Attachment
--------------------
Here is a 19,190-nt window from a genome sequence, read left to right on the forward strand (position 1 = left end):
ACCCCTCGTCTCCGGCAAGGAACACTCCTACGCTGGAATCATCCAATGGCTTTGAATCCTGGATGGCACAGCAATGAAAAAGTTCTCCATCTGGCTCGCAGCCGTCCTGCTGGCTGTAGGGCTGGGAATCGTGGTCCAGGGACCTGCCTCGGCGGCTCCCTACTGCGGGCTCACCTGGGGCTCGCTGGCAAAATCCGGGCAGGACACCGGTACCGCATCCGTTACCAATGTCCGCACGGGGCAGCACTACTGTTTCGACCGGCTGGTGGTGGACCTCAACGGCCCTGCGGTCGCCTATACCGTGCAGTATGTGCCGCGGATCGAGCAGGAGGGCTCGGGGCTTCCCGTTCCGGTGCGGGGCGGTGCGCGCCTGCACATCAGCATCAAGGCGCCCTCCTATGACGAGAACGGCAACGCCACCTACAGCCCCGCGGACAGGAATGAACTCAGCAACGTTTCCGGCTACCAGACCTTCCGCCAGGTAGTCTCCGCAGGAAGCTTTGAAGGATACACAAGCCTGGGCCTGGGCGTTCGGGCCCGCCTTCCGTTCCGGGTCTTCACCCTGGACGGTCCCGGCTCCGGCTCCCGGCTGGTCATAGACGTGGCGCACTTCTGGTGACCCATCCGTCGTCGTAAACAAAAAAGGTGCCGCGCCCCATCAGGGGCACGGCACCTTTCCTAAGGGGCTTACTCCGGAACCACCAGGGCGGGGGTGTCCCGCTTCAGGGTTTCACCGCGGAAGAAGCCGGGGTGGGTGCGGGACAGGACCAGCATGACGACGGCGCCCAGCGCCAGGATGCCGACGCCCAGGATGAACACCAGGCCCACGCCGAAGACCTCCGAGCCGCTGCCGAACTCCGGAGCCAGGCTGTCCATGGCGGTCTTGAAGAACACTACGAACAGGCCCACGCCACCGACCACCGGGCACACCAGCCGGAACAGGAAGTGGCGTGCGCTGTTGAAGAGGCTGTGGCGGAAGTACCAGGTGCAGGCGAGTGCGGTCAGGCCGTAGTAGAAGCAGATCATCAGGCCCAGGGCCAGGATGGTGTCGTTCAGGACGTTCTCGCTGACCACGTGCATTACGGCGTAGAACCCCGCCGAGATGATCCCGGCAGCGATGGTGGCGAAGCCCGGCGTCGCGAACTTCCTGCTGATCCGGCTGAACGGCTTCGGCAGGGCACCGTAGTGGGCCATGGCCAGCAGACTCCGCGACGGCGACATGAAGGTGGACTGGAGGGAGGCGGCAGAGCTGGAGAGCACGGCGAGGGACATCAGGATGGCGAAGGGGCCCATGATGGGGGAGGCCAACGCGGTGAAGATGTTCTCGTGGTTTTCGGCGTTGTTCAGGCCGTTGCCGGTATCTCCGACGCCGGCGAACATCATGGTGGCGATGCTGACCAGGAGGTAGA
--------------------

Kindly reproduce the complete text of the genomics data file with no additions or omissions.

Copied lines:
Here is a 19,190-nt window from a genome sequence, read left to right on the forward strand (position 1 = left end):
ACCCCTCGTCTCCGGCAAGGAACACTCCTACGCTGGAATCATCCAATGGCTTTGAATCCTGGATGGCACAGCAATGAAAAAGTTCTCCATCTGGCTCGCAGCCGTCCTGCTGGCTGTAGGGCTGGGAATCGTGGTCCAGGGACCTGCCTCGGCGGCTCCCTACTGCGGGCTCACCTGGGGCTCGCTGGCAAAATCCGGGCAGGACACCGGTACCGCATCCGTTACCAATGTCCGCACGGGGCAGCACTACTGTTTCGACCGGCTGGTGGTGGACCTCAACGGCCCTGCGGTCGCCTATACCGTGCAGTATGTGCCGCGGATCGAGCAGGAGGGCTCGGGGCTTCCCGTTCCGGTGCGGGGCGGTGCGCGCCTGCACATCAGCATCAAGGCGCCCTCCTATGACGAGAACGGCAACGCCACCTACAGCCCCGCGGACAGGAATGAACTCAGCAACGTTTCCGGCTACCAGACCTTCCGCCAGGTAGTCTCCGCAGGAAGCTTTGAAGGATACACAAGCCTGGGCCTGGGCGTTCGGGCCCGCCTTCCGTTCCGGGTCTTCACCCTGGACGGTCCCGGCTCCGGCTCCCGGCTGGTCATAGACGTGGCGCACTTCTGGTGACCCATCCGTCGTCGTAAACAAAAAAGGTGCCGCGCCCCATCAGGGGCACGGCACCTTTCCTAAGGGGCTTACTCCGGAACCACCAGGGCGGGGGTGTCCCGCTTCAGGGTTTCACCGCGGAAGAAGCCGGGGTGGGTGCGGGACAGGACCAGCATGACGACGGCGCCCAGCGCCAGGATGCCGACGCCCAGGATGAACACCAGGCCCACGCCGAAGACCTCCGAGCCGCTGCCGAACTCCGGAGCCAGGCTGTCCATGGCGGTCTTGAAGAACACTACGAACAGGCCCACGCCACCGACCACCGGGCACACCAGCCGGAACAGGAAGTGGCGTGCGCTGTTGAAGAGGCTGTGGCGGAAGTACCAGGTGCAGGCGAGTGCGGTCAGGCCGTAGTAGAAGCAGATCATCAGGCCCAGGGCCAGGATGGTGTCGTTCAGGACGTTCTCGCTGACCACGTGCATTACGGCGTAGAACCCCGCCGAGATGATCCCGGCAGCGATGGTGGCGAAGCCCGGCGTCGCGAACTTCCTGCTGATCCGGCTGAACGGCTTCGGCAGGGCACCGTAGTGGGCCATGGCCAGCAGACTCCGCGACGGCGACATGAAGGTGGACTGGAGGGAGGCGGCAGAGCTGGAGAGCACGGCGAGGGACATCAGGATGGCGAAGGGGCCCATGATGGGGGAGGCCAACGCGGTGAAGATGTTCTCGTGGTTTTCGGCGTTGTTCAGGCCGTTGCCGGTATCTCCGACGCCGGCGAACATCATGGTGGCGATGCTGACCAGGAGGTAGA